Critical Transitions

Critical Transitions: From the Basic Language Sequence to Upper-Level Cultural and Literary Studies

By Mariana Bono and Gorka Bilbao Terreros

Whether hailed as a pivotal document that set nation-wide standards for language programs and departments or criticized for its lack of specifics regarding how to implement its recommendations, the 2007 MLA Report on foreign languages in higher education issued a powerful diagnosis of the state of language instruction in American colleges and universities. Ten years after its publication, its relevance remains unchallenged, but how much has actually changed? This article aims to answer this question by discussing programmatic and pedagogical reforms implemented in the Spanish Language Program at Princeton University that attempt to bridge the curricular disconnect and overcome the utilitarian, essentialist approach to language education decried in the MLA Report and in the scholarship produced since its publication (Walther; Maxim; Paesani). It also introduces a recent university-wide proposal to require foreign language instruction for all students, regardless of existing proficiency (Dolan et al.), an initiative in line with the Report’s call to expand and reinforce language studies across the humanities and the social sciences. We focus on advanced language courses (200-level), which are critically positioned to ensure a successful transition from the early stages of language education to upper-level cultural and literary studies.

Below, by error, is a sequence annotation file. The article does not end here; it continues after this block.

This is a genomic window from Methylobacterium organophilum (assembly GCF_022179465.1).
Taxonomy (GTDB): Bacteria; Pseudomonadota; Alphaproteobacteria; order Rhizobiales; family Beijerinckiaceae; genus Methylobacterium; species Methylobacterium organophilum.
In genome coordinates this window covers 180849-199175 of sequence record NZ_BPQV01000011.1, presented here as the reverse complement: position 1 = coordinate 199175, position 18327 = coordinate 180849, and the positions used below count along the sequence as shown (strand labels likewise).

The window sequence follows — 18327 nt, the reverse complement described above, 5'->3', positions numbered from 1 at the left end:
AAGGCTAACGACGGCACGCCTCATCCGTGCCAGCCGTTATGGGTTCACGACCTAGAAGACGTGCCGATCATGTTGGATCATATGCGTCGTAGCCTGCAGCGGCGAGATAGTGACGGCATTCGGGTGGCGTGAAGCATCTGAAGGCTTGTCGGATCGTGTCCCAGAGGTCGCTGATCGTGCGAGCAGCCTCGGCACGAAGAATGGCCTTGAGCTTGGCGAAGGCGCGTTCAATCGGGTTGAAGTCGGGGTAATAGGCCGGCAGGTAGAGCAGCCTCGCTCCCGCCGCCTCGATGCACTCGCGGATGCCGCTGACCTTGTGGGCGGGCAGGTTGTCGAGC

Find it here: coming soon!

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